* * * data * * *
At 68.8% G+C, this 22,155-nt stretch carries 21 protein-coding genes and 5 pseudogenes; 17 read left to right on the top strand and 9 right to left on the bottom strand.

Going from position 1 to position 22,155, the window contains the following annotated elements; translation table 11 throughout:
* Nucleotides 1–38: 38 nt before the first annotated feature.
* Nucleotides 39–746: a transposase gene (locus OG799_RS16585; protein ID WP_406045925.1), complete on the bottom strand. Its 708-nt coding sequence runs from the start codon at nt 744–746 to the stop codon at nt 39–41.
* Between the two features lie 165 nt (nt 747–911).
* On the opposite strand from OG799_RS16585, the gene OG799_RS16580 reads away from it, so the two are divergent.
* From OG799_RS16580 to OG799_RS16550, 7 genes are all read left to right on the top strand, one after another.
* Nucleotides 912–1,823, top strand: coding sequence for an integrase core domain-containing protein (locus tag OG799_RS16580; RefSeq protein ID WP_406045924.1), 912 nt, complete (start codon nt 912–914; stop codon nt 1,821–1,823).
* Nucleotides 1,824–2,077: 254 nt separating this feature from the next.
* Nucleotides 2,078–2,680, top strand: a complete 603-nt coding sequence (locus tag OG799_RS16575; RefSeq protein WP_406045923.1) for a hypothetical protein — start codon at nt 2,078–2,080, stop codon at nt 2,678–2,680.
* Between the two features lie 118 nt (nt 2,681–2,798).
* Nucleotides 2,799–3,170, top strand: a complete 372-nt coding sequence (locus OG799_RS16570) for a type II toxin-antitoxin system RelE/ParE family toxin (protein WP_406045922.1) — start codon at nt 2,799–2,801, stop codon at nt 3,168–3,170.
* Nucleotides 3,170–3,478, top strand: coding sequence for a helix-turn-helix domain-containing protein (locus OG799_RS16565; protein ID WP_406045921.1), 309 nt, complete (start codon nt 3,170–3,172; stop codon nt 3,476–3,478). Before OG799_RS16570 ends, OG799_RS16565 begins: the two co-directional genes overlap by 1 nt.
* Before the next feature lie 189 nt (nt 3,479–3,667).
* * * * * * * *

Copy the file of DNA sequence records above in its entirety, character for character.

At 68.8% G+C, this 22,155-nt stretch carries 21 protein-coding genes and 5 pseudogenes; 17 read left to right on the top strand and 9 right to left on the bottom strand.

Going from position 1 to position 22,155, the window contains the following annotated elements; translation table 11 throughout:
* Nucleotides 1–38: 38 nt before the first annotated feature.
* Nucleotides 39–746: a transposase gene (locus OG799_RS16585; protein ID WP_406045925.1), complete on the bottom strand. Its 708-nt coding sequence runs from the start codon at nt 744–746 to the stop codon at nt 39–41.
* Between the two features lie 165 nt (nt 747–911).
* On the opposite strand from OG799_RS16585, the gene OG799_RS16580 reads away from it, so the two are divergent.
* From OG799_RS16580 to OG799_RS16550, 7 genes are all read left to right on the top strand, one after another.
* Nucleotides 912–1,823, top strand: coding sequence for an integrase core domain-containing protein (locus tag OG799_RS16580; RefSeq protein ID WP_406045924.1), 912 nt, complete (start codon nt 912–914; stop codon nt 1,821–1,823).
* Nucleotides 1,824–2,077: 254 nt separating this feature from the next.
* Nucleotides 2,078–2,680, top strand: a complete 603-nt coding sequence (locus tag OG799_RS16575; RefSeq protein WP_406045923.1) for a hypothetical protein — start codon at nt 2,078–2,080, stop codon at nt 2,678–2,680.
* Between the two features lie 118 nt (nt 2,681–2,798).
* Nucleotides 2,799–3,170, top strand: a complete 372-nt coding sequence (locus OG799_RS16570) for a type II toxin-antitoxin system RelE/ParE family toxin (protein WP_406045922.1) — start codon at nt 2,799–2,801, stop codon at nt 3,168–3,170.
* Nucleotides 3,170–3,478, top strand: coding sequence for a helix-turn-helix domain-containing protein (locus OG799_RS16565; protein ID WP_406045921.1), 309 nt, complete (start codon nt 3,170–3,172; stop codon nt 3,476–3,478). Before OG799_RS16570 ends, OG799_RS16565 begins: the two co-directional genes overlap by 1 nt.
* Before the next feature lie 189 nt (nt 3,479–3,667).